Van Haven: Terry Gibbs has been living in his vehicle for more than 10 years.
Van Haven: Terry Gibbs has been living in his vehicle for more than 10 years. Credit: Darrow Montgomery

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Terry Gibbs says he’d been in a romantic relationship with the same woman for seven years when he somehow contracted an STD. He was heartbroken.

“I just wanted to get away,” he says. So he drove to the Days Inn parking lot by Bladensburg Road and New York Avenue NE, one of the city’s busiest intersections. “I put the seat back and went to sleep,” he says. “I slept like a baby, and I’ve been here ever since.”

That first night in the lot was 12 years ago. Gibbs, 48, says he holed up in a room at the Days Inn for a time but has lived in a white van behind the adjacent Hogs on the Hill barbecue takeout since January 2006, when Chinese embassy workers turned the hotel into their dorm and closed most of the lot (District Line, “Days Inn to Become Chinese Dorm,” 1/20/06).

Hogs on the Hill manager Jose Canales says he doesn’t mind having Gibbs back there: “He doesn’t bother anybody.”

It’s the same thing nearby workers say about the three men living in cars in an alley behind the opposite corner of the intersection. Their junky vehicles fit the surroundings; the alley snakes behind several auto repair shops. Landlord Andrew Schaeffer, who owns the 11-acre industrial lot intersected by the alley, worries that the men have nowhere else to go, so he doesn’t mess with them. “Why make it harder for them?” he says. “They don’t bother anybody.”

Alley resident “Ray,” 53, has lived for five months in a white Ford van with a carpet over the windshield and tarps extending from the vehicle’s rear to the top of a barbed-wire fence. A sign on the windshield-carpet announces model grand opening. Like Gibbs, Ray says woman troubles led him to his current lifestyle. Now he’s got a sunny demeanor and an apparent rapport with auto shop workers and customers.

“I feel like this is the new Holy Land,” he says. “I feel like this land is full of holy water.”

He sprinkles some 9Lives Tender Cuts onto a filthy square of plywood next to an upturned plastic food container serving as a milk saucer. Three stray cats take turns gobbling up the food.

Two other fellows live by Ray. His next-door neighbor is a 45-year-old man in a black Ford Explorer. Across the alley, 44-year-old “Macaroni” lives in a white limousine. All of the vehicles have working engines, though the interiors look gutted and most of the tires look flat. The men say police drive through the alley at night once or twice every week to make sure they’re still not causing trouble. The men say they never have problems with the police.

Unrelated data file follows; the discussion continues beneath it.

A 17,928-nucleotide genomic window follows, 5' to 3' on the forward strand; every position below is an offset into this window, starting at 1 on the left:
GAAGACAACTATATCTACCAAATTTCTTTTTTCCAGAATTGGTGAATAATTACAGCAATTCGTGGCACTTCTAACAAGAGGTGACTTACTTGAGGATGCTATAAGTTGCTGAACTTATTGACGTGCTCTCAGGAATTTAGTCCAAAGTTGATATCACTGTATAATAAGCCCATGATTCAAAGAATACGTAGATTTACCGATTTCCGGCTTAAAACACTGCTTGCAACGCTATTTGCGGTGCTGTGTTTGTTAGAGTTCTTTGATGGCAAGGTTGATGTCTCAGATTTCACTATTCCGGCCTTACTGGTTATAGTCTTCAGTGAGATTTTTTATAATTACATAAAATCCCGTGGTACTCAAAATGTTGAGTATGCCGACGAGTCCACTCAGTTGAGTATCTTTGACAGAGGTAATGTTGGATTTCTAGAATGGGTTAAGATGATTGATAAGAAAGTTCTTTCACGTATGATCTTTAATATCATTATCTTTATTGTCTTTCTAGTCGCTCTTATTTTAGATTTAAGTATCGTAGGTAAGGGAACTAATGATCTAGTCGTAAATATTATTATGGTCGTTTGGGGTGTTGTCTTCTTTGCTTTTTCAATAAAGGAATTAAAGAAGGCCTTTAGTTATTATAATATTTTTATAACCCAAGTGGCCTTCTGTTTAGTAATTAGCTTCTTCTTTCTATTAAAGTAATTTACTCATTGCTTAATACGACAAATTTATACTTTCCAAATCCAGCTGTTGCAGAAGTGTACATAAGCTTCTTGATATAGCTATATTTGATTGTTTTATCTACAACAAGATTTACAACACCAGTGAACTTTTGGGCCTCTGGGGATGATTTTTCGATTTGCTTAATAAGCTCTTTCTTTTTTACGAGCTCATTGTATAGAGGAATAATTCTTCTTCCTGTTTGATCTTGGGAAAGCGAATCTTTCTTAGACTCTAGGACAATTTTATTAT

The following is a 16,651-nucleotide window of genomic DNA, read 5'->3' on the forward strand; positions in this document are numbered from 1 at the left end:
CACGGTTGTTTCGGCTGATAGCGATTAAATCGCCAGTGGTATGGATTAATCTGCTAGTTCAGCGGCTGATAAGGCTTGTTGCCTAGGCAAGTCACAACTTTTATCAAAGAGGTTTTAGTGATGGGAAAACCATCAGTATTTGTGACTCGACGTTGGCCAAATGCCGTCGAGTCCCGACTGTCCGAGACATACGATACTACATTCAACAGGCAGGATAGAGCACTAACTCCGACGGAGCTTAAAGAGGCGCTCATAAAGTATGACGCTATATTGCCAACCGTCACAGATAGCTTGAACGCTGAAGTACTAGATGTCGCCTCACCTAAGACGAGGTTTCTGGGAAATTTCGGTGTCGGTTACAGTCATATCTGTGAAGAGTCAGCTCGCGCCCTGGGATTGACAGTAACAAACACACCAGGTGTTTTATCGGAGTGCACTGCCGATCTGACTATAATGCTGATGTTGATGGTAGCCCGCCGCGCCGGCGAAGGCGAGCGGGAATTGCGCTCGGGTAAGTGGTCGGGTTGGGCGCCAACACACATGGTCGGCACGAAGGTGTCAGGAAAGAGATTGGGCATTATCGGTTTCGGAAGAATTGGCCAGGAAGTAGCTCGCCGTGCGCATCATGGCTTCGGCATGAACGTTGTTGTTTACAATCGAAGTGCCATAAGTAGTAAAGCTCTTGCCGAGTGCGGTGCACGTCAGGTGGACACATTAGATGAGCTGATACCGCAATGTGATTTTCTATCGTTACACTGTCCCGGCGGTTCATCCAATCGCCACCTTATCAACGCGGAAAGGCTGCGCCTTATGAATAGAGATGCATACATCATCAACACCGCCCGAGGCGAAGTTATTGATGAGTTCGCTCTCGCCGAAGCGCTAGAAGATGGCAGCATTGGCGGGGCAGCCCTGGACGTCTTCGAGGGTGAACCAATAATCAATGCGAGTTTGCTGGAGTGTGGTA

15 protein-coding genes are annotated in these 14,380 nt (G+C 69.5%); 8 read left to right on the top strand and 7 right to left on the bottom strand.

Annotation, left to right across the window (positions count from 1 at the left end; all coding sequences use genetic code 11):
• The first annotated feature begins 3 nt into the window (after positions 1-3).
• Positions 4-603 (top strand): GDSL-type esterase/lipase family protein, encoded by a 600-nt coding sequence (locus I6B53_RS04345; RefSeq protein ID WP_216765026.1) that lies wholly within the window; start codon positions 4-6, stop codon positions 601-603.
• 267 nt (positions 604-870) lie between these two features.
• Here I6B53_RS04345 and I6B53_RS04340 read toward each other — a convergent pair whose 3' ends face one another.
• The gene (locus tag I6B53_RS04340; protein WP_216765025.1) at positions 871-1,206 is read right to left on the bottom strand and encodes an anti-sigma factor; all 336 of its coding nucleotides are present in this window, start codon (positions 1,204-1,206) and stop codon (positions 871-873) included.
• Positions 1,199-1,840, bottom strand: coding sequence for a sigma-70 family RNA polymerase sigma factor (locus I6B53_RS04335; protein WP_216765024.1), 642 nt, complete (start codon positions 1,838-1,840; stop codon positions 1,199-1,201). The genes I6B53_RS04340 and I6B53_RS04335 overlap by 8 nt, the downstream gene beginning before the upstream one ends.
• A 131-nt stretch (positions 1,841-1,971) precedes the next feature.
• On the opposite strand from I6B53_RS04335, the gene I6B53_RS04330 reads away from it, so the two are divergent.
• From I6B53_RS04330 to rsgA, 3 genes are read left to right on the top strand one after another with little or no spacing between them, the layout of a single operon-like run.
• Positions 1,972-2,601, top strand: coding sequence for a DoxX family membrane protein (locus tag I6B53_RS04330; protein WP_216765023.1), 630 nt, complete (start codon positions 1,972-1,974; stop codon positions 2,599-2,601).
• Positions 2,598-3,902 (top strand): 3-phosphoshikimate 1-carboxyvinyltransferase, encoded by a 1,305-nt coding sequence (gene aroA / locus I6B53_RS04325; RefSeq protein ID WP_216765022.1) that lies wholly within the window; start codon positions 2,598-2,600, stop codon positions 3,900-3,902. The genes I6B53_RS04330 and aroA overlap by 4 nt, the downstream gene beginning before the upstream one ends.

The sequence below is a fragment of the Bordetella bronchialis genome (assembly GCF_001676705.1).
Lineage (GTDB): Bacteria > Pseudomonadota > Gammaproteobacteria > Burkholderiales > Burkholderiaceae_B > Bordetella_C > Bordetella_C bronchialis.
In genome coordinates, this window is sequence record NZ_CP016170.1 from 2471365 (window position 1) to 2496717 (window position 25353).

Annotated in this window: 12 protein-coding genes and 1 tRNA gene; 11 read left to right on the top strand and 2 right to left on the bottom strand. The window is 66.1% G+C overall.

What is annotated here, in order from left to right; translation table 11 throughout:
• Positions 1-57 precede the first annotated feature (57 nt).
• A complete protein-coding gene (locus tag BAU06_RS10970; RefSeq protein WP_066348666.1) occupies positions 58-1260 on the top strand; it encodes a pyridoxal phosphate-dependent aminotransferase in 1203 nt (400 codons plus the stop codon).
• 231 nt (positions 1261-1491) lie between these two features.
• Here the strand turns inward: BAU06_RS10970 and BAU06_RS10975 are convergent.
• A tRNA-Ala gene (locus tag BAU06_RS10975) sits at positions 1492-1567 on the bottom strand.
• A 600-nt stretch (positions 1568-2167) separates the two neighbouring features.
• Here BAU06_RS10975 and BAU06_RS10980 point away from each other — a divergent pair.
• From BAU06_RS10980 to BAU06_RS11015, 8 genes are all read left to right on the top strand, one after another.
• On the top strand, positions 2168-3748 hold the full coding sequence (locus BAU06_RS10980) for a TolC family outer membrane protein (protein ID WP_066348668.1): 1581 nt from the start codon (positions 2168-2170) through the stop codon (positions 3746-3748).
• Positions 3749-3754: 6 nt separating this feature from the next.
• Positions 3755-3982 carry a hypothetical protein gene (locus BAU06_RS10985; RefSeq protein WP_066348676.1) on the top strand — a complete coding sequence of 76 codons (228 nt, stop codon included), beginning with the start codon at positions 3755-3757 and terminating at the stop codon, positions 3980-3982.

About a month ago, Tony of Tony and Arku Auto Repair says he called the D.C. Department of Public Works to report that somebody had illegally dumped a huge pile of tires on his lot. A DPW employee arrived and spray-painted orange dots on all the tires, then started poking around Ray et al.’s setup. Tony says he heard them joking and laughing before the DPW employee left.

“They always leave,” Ray says.

“They should call the humane society or something,” Tony says, grimacing at the living conditions.

Gibbs says he does more than not bother people; he helps them. Canales confirms that his car-bound neighbor does free mechanic work for folks whose vehicles break down near the intersection. Fifth District D.C. police captain Edward Delgado says he hadn’t heard anything about people living in cars near the intersection, but he’d send officers to “see if we can bring any social services to those people.”

Gibbs says officers gave him a hard time at first. Familiarity, though, breeds civility. These days, says Gibbs, the police occasionally refer his services to people with broken-down cars. They also check on him when it’s cold at night. He says they’ll knock on his door to make sure he’s warm, and he’ll open it to reveal a toasty living space with a TV, a DVD player, and a kerosene heater. A gas-powered generator sits between the van and a blue-gray sedan he uses to store his ramen meals, among other things. “I got a lifestyle that suits me,” he says.

Still, he says he plans to use Section 8 housing vouchers to get an apartment sometime soon. Likewise, the men living in the alley on the other side of the intersection say they’re not particularly attached to their digs. Which is probably for the best: Developer Jim Abdo is looking to buy Schaeffer’s land as part of a plan to revitalize the whole area with retail, condos, and rental units, including a significant amount of affordable housing. Abdo says he’s invested millions in planning and has successfully converted the land’s zoning classification from industrial to residential. Development should happen within the next two years.

“We hope we can transition people out of cars and into residences,” Abdo says. “That would be a beautiful thing.”